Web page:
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Mysteriously, this company’s packaging is the best part of its product.
Date purchased: January 3, 2016
I decided to surprise Lisa with “an experience” from the Mysterious Package Company for her birthday. (This was a replacement gift after the first gift I gave her was promptly recalled due to a high risk of detonation.)
The Mysterious Package Company describes its “experiences” succinctly:
“We tell a story through the mail using letters, postcards, diary pages, artifacts and more. Mailings arrive over time to build anticipation and intrigue.”
The Mysterious Package Company asks users to apply for a membership before allowing them to buy and sends email correspondence in an engaging pseudo-Victorian voice and tone.
It was all a bit pretentious, but also slick and intriguing, so I went mid-range and purchased The Yellow King to see what they were going to send.
Lisa loves letters, physical mail, and mysteries. I was optimistic that I was giving a good gift.
The packaging and materials were detailed and interesting.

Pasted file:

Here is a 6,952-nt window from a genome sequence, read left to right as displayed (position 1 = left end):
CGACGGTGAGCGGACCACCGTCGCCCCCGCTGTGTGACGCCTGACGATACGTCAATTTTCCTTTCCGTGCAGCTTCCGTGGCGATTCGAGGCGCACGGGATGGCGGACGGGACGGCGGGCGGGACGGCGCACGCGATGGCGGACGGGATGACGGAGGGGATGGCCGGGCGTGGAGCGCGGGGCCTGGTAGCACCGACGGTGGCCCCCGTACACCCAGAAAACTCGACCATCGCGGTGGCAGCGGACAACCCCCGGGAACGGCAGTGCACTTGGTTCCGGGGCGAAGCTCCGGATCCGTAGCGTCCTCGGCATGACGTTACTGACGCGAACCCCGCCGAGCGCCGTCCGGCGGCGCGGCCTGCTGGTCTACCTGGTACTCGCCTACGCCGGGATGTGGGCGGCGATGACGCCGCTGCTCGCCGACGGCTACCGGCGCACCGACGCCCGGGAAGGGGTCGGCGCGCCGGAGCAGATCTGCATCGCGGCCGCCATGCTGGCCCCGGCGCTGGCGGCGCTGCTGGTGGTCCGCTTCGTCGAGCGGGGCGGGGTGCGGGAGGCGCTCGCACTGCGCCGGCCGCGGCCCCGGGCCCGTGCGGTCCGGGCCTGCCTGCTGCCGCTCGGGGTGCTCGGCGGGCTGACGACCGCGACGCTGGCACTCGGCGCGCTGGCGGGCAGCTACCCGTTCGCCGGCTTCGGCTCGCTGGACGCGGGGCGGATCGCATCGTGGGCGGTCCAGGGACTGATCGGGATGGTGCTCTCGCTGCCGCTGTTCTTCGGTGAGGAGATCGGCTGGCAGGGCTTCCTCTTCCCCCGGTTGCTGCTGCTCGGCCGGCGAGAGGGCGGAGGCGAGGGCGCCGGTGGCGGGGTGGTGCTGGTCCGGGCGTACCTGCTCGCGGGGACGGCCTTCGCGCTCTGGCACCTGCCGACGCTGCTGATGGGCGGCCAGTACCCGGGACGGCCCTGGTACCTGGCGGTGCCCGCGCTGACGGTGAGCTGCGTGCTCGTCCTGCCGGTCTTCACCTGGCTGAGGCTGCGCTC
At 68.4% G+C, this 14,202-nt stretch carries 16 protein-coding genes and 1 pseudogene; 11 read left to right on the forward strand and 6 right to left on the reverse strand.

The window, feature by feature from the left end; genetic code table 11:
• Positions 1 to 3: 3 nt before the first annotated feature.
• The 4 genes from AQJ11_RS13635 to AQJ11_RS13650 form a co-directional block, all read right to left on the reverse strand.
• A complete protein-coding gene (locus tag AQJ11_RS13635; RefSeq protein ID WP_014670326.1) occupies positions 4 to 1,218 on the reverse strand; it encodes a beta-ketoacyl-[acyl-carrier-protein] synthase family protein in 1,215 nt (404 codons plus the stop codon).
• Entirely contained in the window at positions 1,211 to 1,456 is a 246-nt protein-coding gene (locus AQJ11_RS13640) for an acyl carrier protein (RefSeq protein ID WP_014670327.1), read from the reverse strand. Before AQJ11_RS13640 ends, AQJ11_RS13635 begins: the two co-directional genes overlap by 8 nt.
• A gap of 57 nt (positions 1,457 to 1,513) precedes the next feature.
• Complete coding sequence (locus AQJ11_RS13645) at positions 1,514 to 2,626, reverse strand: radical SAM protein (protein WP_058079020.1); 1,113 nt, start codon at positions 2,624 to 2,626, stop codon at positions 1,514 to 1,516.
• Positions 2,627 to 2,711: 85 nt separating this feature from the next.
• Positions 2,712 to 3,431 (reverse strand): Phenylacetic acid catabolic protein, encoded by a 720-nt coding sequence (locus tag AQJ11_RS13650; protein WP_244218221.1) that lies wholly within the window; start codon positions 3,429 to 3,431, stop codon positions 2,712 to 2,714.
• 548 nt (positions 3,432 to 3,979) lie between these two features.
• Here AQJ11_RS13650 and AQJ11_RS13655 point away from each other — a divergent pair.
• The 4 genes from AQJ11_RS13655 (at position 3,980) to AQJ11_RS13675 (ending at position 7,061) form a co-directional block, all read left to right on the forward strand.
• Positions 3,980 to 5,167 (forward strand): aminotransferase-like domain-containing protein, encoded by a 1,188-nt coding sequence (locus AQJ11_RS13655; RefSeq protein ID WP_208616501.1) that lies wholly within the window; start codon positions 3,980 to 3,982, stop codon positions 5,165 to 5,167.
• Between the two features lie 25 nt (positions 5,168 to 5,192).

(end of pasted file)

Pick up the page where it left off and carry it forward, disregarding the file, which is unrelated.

The contents of the packages were wordy, meandering, and could have greatly benefited from substantial editing. It was confusing, uninteresting, and with each passing package, I could see Lisa giving up on even trying to make me feel like this was a good gift. “Read the gift” started showing up on her to do list because reading this stuff was work.
It also took for-freaking-ever for these packages to arrive. They came over the course of months.
Should I buy Mysterious Package Company’s The King in Yellow?
I cannot recall giving another person a gift so disappointing.
It was time-released disappointment. Every month or so, some potentially interesting package would arrive. Then, upon deeper exploration, it would dash our hopes.
The materials and packaging were cool. The story and content was incredibly weak.
The Mysterious Package Company’s The Yellow King would have been a regrettable purchase at half the price.
Skip it and escape a bunch of rooms instead. You’ll feel better about how you spent your money and time.
Update: Emily Short’s Interactive Storytelling ran her own post at nearly the same time on the Mysterious Package Company. She has some added insights that are worth exploring if this company’s work interests your.
Any other recommendations for at home puzzle adventures?
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